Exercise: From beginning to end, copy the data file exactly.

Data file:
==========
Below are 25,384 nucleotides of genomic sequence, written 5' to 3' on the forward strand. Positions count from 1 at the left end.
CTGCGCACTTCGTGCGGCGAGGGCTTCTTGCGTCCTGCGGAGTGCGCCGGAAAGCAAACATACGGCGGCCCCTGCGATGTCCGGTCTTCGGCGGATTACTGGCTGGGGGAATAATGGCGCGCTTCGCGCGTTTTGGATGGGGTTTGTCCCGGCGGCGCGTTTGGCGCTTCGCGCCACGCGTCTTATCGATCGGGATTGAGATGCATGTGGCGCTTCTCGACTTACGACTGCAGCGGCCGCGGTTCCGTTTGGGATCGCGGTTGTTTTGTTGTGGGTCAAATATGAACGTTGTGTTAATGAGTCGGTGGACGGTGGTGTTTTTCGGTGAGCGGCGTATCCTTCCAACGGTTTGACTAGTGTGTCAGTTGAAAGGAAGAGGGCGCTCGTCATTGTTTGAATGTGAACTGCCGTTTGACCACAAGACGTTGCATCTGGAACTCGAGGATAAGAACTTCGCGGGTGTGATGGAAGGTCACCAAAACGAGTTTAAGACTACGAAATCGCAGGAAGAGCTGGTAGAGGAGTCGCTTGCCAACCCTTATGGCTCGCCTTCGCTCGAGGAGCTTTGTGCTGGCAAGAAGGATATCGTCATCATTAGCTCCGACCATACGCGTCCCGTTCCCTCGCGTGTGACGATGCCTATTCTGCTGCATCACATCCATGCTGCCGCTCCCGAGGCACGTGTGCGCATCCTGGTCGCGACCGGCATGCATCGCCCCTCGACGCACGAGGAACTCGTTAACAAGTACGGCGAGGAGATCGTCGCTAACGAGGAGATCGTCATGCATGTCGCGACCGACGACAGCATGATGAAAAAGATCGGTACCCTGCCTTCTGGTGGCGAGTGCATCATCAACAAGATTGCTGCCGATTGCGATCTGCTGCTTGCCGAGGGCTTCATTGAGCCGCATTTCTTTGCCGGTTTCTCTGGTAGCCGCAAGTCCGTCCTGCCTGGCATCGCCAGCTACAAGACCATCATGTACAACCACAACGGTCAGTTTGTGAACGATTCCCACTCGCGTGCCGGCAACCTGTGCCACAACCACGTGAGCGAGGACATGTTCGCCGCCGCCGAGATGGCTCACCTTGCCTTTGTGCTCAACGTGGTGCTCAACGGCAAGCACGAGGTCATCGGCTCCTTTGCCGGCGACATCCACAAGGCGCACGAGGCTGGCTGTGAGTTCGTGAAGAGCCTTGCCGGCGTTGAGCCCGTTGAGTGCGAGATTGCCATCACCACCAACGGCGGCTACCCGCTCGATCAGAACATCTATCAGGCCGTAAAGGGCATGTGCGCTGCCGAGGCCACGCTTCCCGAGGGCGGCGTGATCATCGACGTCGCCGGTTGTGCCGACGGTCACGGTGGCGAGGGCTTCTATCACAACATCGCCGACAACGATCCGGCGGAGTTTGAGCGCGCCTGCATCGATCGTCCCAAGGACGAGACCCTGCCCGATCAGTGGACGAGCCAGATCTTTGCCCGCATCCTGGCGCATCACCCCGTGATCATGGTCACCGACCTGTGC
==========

Below are 25,384 nucleotides of genomic sequence, written 5' to 3' on the forward strand. Positions count from 1 at the left end.
CTGCGCACTTCGTGCGGCGAGGGCTTCTTGCGTCCTGCGGAGTGCGCCGGAAAGCAAACATACGGCGGCCCCTGCGATGTCCGGTCTTCGGCGGATTACTGGCTGGGGGAATAATGGCGCGCTTCGCGCGTTTTGGATGGGGTTTGTCCCGGCGGCGCGTTTGGCGCTTCGCGCCACGCGTCTTATCGATCGGGATTGAGATGCATGTGGCGCTTCTCGACTTACGACTGCAGCGGCCGCGGTTCCGTTTGGGATCGCGGTTGTTTTGTTGTGGGTCAAATATGAACGTTGTGTTAATGAGTCGGTGGACGGTGGTGTTTTTCGGTGAGCGGCGTATCCTTCCAACGGTTTGACTAGTGTGTCAGTTGAAAGGAAGAGGGCGCTCGTCATTGTTTGAATGTGAACTGCCGTTTGACCACAAGACGTTGCATCTGGAACTCGAGGATAAGAACTTCGCGGGTGTGATGGAAGGTCACCAAAACGAGTTTAAGACTACGAAATCGCAGGAAGAGCTGGTAGAGGAGTCGCTTGCCAACCCTTATGGCTCGCCTTCGCTCGAGGAGCTTTGTGCTGGCAAGAAGGATATCGTCATCATTAGCTCCGACCATACGCGTCCCGTTCCCTCGCGTGTGACGATGCCTATTCTGCTGCATCACATCCATGCTGCCGCTCCCGAGGCACGTGTGCGCATCCTGGTCGCGACCGGCATGCATCGCCCCTCGACGCACGAGGAACTCGTTAACAAGTACGGCGAGGAGATCGTCGCTAACGAGGAGATCGTCATGCATGTCGCGACCGACGACAGCATGATGAAAAAGATCGGTACCCTGCCTTCTGGTGGCGAGTGCATCATCAACAAGATTGCTGCCGATTGCGATCTGCTGCTTGCCGAGGGCTTCATTGAGCCGCATTTCTTTGCCGGTTTCTCTGGTAGCCGCAAGTCCGTCCTGCCTGGCATCGCCAGCTACAAGACCATCATGTACAACCACAACGGTCAGTTTGTGAACGATTCCCACTCGCGTGCCGGCAACCTGTGCCACAACCACGTGAGCGAGGACATGTTCGCCGCCGCCGAGATGGCTCACCTTGCCTTTGTGCTCAACGTGGTGCTCAACGGCAAGCACGAGGTCATCGGCTCCTTTGCCGGCGACATCCACAAGGCGCACGAGGCTGGCTGTGAGTTCGTGAAGAGCCTTGCCGGCGTTGAGCCCGTTGAGTGCGAGATTGCCATCACCACCAACGGCGGCTACCCGCTCGATCAGAACATCTATCAGGCCGTAAAGGGCATGTGCGCTGCCGAGGCCACGCTTCCCGAGGGCGGCGTGATCATCGACGTCGCCGGTTGTGCCGACGGTCACGGTGGCGAGGGCTTCTATCACAACATCGCCGACAACGATCCGGCGGAGTTTGAGCGCGCCTGCATCGATCGTCCCAAGGACGAGACCCTGCCCGATCAGTGGACGAGCCAGATCTTTGCCCGCATCCTGGCGCATCACCCCGTGATCATGGTCACCGACCTGTGC